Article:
Colours And Perfume
Lubaina Himid deeply explores ideas around identity and representation through thought-provoking art that shifts the chemistry in a room. ‘Just like perfume’ that lingers into the atmosphere even after a woman departs, she wants her works to leave a long-standing impression. What Himid highlights is that great art leaves a potent message with the viewer – inciting them to seek a better understanding of themselves and the world they live in. She has spent her career challenging the collective invisibility of black and asian people in the Diaspora and their silenced histories through curated exhibitions to showcase their works in the hopes to reposition, especially, the black female presence from the margins of the art world.
Born in Zanzibar, raised in London and now living and working in Preston, Himid has been practicing art for 40 years, championing inclusion in the arts for women who are largely underrepresented and the rich variety in women’s creativity.
The Thin Black Line(s) was the most prolific exhibition Himid curated at the Institute for Contemporary Arts (1985), following the success of ‘Five Black Women’ at the African Centre (1983) and ‘Black Women Time Now’ at Battersea Arts Centre (1983–1984). These pivotal exhibitions gave a platform to artists whose work would have otherwise been neglected by the art world. With ‘Thin Black Line(s)’, Himid confronted what she described as a double negation, of being Black and a woman, paintings and installations she recently revisited at Tate Britain in 2011-12, this time showing the works of 11 artists of African, Caribbean, and Asian descent. As a cultural activist, her large-scale installations and paintings continue to draw on her heritage and commitment to social issues which she expresses using sculptures, plywood, mixed media, acrylic, textiles and ceramic.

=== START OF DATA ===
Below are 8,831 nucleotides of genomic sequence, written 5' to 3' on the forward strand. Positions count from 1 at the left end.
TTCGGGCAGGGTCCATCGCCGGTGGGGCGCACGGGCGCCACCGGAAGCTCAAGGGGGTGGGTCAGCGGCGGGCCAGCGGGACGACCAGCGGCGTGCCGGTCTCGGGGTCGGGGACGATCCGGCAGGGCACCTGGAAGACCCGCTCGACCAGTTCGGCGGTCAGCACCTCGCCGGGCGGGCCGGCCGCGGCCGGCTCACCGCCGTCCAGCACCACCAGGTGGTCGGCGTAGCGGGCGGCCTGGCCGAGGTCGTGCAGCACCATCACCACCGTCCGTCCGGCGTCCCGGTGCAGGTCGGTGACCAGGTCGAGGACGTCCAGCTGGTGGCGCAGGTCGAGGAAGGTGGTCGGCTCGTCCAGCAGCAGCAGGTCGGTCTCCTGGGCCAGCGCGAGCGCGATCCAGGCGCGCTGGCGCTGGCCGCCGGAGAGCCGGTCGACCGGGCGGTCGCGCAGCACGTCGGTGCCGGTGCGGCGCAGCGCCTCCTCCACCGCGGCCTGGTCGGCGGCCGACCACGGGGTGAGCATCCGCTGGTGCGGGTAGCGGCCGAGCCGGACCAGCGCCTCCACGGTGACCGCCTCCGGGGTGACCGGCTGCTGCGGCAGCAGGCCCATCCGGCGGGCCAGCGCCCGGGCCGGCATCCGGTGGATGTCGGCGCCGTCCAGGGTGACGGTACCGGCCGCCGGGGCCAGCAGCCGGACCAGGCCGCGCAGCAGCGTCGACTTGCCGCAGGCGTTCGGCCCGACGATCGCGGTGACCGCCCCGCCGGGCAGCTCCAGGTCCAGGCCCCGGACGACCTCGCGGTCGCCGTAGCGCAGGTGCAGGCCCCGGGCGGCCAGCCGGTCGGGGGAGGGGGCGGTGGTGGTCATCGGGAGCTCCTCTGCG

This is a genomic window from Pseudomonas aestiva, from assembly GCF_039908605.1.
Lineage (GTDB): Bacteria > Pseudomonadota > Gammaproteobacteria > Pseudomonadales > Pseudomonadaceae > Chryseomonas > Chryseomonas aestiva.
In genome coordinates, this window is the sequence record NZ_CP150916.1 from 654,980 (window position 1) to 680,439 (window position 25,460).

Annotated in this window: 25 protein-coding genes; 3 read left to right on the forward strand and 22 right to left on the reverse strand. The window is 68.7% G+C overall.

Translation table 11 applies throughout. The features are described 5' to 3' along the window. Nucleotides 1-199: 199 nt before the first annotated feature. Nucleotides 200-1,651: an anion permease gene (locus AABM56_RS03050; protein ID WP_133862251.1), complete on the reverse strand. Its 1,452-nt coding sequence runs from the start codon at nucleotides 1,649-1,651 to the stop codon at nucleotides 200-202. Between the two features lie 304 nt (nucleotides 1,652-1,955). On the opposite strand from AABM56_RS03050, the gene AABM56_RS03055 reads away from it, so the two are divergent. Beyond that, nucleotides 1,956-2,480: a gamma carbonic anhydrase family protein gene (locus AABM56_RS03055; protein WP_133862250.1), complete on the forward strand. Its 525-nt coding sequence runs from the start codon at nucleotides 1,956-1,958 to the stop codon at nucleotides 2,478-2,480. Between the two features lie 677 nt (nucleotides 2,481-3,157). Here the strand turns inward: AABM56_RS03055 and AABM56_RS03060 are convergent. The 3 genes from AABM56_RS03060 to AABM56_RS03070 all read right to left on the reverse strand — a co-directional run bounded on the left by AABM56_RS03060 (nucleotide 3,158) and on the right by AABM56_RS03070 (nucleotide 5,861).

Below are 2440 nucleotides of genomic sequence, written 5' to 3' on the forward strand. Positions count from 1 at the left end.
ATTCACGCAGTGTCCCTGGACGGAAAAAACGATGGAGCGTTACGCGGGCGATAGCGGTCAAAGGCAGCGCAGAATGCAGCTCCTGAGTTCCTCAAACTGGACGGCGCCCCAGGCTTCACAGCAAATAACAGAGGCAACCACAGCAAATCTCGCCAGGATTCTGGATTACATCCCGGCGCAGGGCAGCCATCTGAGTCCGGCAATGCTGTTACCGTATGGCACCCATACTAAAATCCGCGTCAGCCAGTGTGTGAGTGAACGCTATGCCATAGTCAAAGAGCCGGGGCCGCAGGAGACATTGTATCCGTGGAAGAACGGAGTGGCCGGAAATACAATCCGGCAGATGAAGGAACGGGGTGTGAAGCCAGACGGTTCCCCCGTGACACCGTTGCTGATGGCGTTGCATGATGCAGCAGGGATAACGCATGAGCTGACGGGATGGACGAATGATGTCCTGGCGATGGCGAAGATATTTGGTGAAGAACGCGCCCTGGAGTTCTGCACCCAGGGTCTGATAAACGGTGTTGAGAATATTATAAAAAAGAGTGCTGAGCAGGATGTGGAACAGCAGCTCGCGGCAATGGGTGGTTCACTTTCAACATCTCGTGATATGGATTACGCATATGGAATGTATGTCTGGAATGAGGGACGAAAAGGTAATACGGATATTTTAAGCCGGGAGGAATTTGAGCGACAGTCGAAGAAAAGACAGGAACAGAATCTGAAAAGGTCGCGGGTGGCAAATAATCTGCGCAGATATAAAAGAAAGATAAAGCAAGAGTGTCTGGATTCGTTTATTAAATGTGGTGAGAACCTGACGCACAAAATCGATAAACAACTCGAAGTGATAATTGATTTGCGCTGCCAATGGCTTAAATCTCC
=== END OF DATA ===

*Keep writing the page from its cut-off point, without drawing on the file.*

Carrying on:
Himid’s paintings are dichotomies in which the viewer’s gaze is often held defiantly. She uses colours and text to fill in the gaps in human experiences, commenting on social politics, race, gender and class to offer new forms of storytelling. Her paintings are tinged with memories of her own lost country, between land and sea, filled with vivid patterns, humour and light, that convey a feeling of not quite belonging. Her background in Theatre Design reverberates throughout her installations which adds to the viewer’s experience of being both centre-stage and backstage which she does so very well.
Himid’s contributions to the British Black arts movement since the 1980s have made her an emblematic figure in the UK art scene today, she is extremely hot property right now. In 2017 she was awarded the prestigious Turner Prize and in 2018 she was bestowed with the honorary title of CBE for her contributions to the arts. She is currently a professor of art history at the University of Central Lancashire. Her work has been shown in many European institutions, including the Baltic Centre for Contemporary Art, Wiels in Brussels and the New Museum in New York.
There is currently a showing of her recent work that includes a selection of paintings from her influential career at the Tate Modern in London, in collaboration with Musée cantonal des Beaux-Arts de Lausanne until later this year.